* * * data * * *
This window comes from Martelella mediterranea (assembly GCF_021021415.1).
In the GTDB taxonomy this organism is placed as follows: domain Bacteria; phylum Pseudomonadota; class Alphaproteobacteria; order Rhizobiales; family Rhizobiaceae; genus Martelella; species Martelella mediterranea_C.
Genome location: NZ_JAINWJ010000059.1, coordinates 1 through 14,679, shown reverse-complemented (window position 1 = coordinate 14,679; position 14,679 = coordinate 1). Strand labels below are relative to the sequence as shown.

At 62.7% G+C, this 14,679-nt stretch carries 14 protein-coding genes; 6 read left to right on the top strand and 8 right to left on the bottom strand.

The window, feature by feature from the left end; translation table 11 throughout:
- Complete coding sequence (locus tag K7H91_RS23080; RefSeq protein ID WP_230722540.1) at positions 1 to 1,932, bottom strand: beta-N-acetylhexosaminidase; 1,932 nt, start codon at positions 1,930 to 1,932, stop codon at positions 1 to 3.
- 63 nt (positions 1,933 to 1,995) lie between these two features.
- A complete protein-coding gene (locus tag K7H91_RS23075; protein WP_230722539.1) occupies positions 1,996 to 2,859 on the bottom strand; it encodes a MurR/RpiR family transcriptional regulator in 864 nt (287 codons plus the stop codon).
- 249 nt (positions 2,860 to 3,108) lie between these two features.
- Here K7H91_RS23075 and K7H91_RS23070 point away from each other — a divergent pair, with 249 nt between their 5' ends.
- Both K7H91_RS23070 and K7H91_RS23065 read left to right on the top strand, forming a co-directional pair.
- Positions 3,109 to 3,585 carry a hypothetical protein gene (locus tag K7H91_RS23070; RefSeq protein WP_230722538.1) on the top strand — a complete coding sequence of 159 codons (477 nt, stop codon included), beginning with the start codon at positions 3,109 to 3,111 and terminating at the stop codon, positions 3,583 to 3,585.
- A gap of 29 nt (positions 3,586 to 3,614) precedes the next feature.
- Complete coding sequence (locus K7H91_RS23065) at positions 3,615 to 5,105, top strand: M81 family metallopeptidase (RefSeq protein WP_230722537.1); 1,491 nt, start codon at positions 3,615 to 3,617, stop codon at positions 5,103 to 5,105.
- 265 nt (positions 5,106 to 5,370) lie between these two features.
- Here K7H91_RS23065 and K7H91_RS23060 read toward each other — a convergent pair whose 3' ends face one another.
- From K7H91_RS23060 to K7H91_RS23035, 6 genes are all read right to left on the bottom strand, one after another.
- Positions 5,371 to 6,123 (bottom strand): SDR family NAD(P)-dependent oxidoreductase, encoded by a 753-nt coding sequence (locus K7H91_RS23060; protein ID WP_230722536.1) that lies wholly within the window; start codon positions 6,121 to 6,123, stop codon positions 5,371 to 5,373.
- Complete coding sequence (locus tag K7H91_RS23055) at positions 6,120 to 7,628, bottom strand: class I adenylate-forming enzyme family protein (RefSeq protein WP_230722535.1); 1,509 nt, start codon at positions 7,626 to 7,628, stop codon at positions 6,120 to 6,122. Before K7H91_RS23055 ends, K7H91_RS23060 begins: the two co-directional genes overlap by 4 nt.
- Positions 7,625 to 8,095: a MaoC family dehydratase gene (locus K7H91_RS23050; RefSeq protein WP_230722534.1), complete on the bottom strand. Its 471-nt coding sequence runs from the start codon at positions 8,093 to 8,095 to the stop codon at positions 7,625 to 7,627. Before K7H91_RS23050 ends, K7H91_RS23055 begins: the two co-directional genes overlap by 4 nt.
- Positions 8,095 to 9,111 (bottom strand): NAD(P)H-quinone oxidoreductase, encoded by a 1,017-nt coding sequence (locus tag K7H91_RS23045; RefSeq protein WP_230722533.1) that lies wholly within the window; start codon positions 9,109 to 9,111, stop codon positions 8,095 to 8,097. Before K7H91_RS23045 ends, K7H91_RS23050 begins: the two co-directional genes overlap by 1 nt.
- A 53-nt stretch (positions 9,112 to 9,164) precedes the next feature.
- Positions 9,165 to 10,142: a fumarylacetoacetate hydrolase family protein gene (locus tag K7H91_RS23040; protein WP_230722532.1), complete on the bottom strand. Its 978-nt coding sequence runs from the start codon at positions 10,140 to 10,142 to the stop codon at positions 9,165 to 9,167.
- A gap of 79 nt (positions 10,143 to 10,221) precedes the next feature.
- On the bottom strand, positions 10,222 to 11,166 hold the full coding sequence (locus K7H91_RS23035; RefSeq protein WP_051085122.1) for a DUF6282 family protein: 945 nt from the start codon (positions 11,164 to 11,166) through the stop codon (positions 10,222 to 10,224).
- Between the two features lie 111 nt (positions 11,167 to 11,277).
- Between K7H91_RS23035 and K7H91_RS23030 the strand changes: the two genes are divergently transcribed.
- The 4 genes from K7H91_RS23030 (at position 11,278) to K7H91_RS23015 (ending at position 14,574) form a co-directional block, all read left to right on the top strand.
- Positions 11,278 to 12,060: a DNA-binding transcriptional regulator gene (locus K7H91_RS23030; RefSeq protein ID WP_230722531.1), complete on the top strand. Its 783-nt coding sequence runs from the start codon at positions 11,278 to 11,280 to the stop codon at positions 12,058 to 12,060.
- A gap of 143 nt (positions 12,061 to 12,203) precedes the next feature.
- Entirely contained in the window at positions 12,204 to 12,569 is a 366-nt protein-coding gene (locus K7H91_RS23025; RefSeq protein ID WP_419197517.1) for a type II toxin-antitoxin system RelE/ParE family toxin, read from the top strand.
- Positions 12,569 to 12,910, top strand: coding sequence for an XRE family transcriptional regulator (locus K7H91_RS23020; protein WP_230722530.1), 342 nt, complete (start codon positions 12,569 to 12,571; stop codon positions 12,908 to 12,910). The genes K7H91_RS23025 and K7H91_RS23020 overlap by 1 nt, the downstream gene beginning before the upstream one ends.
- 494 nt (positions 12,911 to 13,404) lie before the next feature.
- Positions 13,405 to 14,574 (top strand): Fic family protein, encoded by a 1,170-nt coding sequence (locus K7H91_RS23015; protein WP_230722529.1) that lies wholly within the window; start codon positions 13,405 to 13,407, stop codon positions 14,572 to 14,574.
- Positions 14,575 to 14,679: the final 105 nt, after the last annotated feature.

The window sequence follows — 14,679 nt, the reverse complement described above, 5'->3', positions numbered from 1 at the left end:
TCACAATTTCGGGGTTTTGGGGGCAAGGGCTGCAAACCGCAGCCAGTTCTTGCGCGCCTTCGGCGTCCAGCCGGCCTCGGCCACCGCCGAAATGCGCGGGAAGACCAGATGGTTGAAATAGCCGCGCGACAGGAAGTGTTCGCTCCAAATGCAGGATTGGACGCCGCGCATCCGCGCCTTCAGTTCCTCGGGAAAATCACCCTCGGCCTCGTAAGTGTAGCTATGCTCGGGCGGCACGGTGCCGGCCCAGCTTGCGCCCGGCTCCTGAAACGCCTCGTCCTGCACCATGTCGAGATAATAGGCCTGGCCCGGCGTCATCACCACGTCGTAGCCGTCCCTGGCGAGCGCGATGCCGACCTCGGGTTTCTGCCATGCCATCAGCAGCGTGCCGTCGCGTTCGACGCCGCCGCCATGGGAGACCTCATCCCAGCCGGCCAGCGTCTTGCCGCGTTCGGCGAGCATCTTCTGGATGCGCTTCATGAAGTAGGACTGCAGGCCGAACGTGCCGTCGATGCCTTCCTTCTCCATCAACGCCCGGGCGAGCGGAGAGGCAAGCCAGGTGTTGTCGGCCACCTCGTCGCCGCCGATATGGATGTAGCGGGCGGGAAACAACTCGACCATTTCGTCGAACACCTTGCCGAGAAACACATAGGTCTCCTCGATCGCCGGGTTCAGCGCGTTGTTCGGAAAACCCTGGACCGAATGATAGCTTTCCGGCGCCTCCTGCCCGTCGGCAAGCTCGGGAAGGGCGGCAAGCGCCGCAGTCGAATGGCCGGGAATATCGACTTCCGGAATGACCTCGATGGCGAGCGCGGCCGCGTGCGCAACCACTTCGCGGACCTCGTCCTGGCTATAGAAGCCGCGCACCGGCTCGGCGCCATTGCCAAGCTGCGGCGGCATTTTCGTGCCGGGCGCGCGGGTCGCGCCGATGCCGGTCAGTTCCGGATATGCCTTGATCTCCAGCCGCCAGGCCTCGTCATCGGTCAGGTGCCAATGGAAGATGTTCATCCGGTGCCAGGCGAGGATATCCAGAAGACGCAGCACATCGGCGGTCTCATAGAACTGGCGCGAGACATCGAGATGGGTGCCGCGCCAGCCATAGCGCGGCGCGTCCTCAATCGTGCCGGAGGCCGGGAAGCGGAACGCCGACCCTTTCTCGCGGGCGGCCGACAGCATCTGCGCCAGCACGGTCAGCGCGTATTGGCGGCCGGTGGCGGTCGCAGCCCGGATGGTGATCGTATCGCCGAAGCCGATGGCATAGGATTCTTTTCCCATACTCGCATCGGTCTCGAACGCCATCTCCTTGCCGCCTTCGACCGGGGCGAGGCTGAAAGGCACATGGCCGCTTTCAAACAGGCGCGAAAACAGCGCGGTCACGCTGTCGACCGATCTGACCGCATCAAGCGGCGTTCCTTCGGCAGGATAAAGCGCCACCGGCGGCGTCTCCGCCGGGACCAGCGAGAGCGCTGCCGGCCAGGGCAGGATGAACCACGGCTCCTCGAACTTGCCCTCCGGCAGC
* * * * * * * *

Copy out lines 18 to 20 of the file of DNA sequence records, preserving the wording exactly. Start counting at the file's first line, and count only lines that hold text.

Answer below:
- Positions 5,371 to 6,123 (bottom strand): SDR family NAD(P)-dependent oxidoreductase, encoded by a 753-nt coding sequence (locus K7H91_RS23060; protein ID WP_230722536.1) that lies wholly within the window; start codon positions 6,121 to 6,123, stop codon positions 5,371 to 5,373.
- Complete coding sequence (locus tag K7H91_RS23055) at positions 6,120 to 7,628, bottom strand: class I adenylate-forming enzyme family protein (RefSeq protein WP_230722535.1); 1,509 nt, start codon at positions 7,626 to 7,628, stop codon at positions 6,120 to 6,122. Before K7H91_RS23055 ends, K7H91_RS23060 begins: the two co-directional genes overlap by 4 nt.
- Positions 7,625 to 8,095: a MaoC family dehydratase gene (locus K7H91_RS23050; RefSeq protein WP_230722534.1), complete on the bottom strand. Its 471-nt coding sequence runs from the start codon at positions 8,093 to 8,095 to the stop codon at positions 7,625 to 7,627. Before K7H91_RS23050 ends, K7H91_RS23055 begins: the two co-directional genes overlap by 4 nt.